"Life On Mars" Review: No Problems Here
It was one of the most anticipated dramas of the new season…
David E. Kelley (“Ally McBeal,” “The Practice,” “Boston Legal”) was returning to TV with an American version of a popular British show about a present day detective who gets transported back to the 1970s.
But then Kelley decided to jump ship and ABC replaced him with the producing team from the cancelled (and critically despised) “October Road.” And after the pilot was filmed, the entire cast—except for the lead—was replaced and the setting was moved from LA to New York.
So to say that “Mars” was starting out with some issues would be an understatement. Fortunately, those issues did not manifest themselves on screen…
When we meet NYPD Detective Sam Tyler (Jason O’Mara), he’s in pursuit of a murder suspect alongside fellow cop, Maya (Lisa Bonet), who also happens to be his girlfriend.
They get their suspect, but they have to let him go when he produces an airtight alibi. Maya, however wants to prove herself to everyone, so she starts following the suspect. The alibi unravels, but not before Maya is kidnapped by the murderer and Sam is forced to track them down before Maya is killed.
But just as Sam’s about to go into the suspect’s apartment building, he’s hit by a car. And when he wakes up everything’s different. The iPod he was listening to is now an eight-track (of David Bowie’s “Life On Mars,” of course). His SUV is now a classic muscle car. And in one of the most unsettling images I’ve seen on TV in a while, Sam comes face-to-face with the Twin Towers (a very fake looking towers, by the way).
The differences continue to surface when Sam returns to his precinct—the 125th. He’s surrounded by people he doesn’t know, including Det. Ray Carling (Michael Imperioli), Det. Chris Shelton (Jonathan Murphy) and his boss Lt. Gene Hunt (Harvey Keitel), who he instantly clashes with.
Also part of the 125th is Annie Norris (Gretchen Mol) who is a member of the Police Women’s Bureau. The detectives refer to her as “No Nuts” and only use her to talk to grieving relatives and other “womanly” duties. Sam, however, recognizes her intelligence and tries to involve her. He also confides in her about his 2008 life. Sam even gets a flash of that life when he hears doctors working on him in a hospital and later sees them on TV.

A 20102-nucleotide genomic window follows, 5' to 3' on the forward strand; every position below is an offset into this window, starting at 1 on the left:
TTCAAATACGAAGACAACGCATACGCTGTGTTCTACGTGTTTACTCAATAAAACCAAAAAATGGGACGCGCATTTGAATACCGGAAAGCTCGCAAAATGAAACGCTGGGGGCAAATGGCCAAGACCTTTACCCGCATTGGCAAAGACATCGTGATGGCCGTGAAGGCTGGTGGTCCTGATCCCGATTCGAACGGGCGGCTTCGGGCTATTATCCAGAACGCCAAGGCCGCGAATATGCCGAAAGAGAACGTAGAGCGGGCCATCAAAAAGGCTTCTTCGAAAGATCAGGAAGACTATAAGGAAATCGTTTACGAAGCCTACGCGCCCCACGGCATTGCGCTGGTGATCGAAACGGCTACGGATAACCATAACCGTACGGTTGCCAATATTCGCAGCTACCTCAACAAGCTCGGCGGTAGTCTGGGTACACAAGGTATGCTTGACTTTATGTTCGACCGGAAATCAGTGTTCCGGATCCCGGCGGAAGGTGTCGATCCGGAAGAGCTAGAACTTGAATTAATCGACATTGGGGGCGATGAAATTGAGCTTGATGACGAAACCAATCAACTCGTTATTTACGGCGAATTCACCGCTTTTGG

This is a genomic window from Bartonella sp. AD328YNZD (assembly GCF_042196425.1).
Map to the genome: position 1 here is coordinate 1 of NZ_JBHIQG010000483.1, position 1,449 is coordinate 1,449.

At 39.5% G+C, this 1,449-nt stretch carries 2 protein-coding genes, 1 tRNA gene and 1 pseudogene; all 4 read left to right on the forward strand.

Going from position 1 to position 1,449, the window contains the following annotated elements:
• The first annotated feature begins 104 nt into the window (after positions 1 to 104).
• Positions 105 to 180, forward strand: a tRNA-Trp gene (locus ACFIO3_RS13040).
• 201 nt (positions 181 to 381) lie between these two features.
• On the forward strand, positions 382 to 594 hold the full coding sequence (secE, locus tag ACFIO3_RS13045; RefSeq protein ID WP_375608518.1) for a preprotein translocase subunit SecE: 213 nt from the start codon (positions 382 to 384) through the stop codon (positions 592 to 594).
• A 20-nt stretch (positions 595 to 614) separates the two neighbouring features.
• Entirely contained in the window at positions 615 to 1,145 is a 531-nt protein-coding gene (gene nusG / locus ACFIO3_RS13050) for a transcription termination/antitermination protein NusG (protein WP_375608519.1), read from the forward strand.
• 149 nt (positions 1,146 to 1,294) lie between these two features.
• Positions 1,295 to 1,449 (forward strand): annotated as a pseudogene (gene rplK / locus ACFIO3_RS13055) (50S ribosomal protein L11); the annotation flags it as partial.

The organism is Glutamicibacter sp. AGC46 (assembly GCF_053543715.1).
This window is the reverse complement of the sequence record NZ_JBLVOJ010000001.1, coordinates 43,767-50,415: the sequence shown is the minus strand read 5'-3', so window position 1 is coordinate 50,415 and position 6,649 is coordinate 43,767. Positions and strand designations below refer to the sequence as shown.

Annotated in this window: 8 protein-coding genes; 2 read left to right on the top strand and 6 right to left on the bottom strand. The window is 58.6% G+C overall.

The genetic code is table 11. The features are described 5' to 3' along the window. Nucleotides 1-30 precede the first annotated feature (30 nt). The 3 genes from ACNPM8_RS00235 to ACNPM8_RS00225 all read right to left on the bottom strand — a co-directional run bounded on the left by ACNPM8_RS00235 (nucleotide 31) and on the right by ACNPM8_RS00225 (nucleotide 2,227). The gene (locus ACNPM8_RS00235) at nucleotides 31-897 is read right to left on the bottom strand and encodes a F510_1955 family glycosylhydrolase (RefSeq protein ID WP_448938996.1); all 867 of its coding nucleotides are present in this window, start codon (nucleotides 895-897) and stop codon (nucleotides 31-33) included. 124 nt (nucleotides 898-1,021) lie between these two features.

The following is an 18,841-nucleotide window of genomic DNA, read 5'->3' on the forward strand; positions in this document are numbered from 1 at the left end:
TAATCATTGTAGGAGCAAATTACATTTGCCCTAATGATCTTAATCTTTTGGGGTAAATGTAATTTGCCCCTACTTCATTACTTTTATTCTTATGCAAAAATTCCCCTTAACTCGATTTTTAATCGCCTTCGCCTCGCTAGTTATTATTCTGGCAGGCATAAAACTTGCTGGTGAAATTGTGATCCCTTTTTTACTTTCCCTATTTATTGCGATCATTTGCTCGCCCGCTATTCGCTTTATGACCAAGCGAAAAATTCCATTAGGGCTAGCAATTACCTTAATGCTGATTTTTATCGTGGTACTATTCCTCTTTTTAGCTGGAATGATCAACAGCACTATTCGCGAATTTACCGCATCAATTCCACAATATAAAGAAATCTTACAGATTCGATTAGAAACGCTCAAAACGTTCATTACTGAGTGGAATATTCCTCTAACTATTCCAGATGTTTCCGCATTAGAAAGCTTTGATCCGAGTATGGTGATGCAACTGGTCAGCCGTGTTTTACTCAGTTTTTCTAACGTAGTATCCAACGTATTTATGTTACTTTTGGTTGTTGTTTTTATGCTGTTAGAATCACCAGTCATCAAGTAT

In 1973 (which is where Sam has ended up), a murder is committed just like the one in 2008 and using what he knows from the future, Sam is able to piece it together. He discovers the murderer was the neighbor of his 2008 murderer and that the 2008 murder was a copycat of the 1973 one.
Believing that the way to save Maya is to kill the 2008 murderer as a boy, Sam considers doing just that (or at least that’s what we’re led to believe) until he receives a message from Maya through his radio telling him she’s okay and that he needs to come home. Of course, Sam has no idea how to do that.
As the show ends, we once again see the Twin Towers, this time lit up at night…
Minus the unsettling, fake-looking Twin Towers, the show looks and sounds fantastic. The clothes, the cars, the music, it’s all beautifully done. But fortunately, there’s story to back up the pretty package.
Although the show’s premise is a little out there, you’re willing to go along with it because the cast pulls you in. I’m glad to see that they kept O’Mara after that first cast cut, because he’s an excellent leading man. Imperioli, Murphy and Keitel are solid in support, as is Mol in a rather thankless role. But Bonet is pretty much forgettable despite ABC’s attempts to shove “her return to TV” down our throats.
My biggest complaint with the show is the male supporting characters. I realize that detectives in 1973 would be male chauvinist pigs, but they bang that over our heads so much it gets annoying. I mean, couldn’t at least one of them call Annie by her real name?
Overall, though, I thought the show was solid and has lots of potential. However, I’ll wait one more episode before I decide whether to add it to my must-see list.
Why? Because according to “USA Today,” the premiere was almost a scene-for-scene copy of the British original. Which means we have yet to see the producers’ and writers’ own ideas.
If I was them, I would keep stealing the British show’s good ideas…
And by the way, that extremely catchy song that opened the show and has been used in all the promos is Chris Cornell’s “Ground Zero.” You can read about all the music from each episode at abc.com…
“Life On Mars” airs Thursdays at 10 p.m. on ABC…
Photo Credit: Eric Liebovitz/ABC